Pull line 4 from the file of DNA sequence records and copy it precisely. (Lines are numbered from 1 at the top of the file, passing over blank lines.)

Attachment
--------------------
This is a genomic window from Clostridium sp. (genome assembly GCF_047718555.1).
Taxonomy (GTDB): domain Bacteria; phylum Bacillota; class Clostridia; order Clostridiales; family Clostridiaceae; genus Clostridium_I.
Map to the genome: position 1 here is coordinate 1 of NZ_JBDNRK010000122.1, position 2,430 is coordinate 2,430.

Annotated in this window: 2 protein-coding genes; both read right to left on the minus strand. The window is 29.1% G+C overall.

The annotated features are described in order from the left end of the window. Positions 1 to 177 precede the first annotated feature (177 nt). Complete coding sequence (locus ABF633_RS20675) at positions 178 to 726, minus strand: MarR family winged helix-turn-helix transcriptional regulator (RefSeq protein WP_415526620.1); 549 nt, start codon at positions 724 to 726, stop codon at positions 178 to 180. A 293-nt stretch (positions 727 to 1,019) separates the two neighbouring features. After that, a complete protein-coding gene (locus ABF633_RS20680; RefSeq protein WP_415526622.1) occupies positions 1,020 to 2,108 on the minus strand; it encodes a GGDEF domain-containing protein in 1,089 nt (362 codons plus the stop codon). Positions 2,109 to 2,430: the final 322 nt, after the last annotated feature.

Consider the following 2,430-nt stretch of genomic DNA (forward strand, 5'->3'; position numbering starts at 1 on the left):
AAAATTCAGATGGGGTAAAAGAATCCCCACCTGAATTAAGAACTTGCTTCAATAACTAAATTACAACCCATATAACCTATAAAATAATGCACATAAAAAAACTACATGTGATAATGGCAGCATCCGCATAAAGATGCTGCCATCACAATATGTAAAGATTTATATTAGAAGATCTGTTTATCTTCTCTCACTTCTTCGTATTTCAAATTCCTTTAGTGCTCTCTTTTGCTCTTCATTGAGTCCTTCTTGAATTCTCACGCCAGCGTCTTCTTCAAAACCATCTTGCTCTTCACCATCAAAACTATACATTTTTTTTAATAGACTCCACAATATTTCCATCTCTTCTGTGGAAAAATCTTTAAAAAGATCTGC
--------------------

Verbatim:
Annotated in this window: 2 protein-coding genes; both read right to left on the minus strand. The window is 29.1% G+C overall.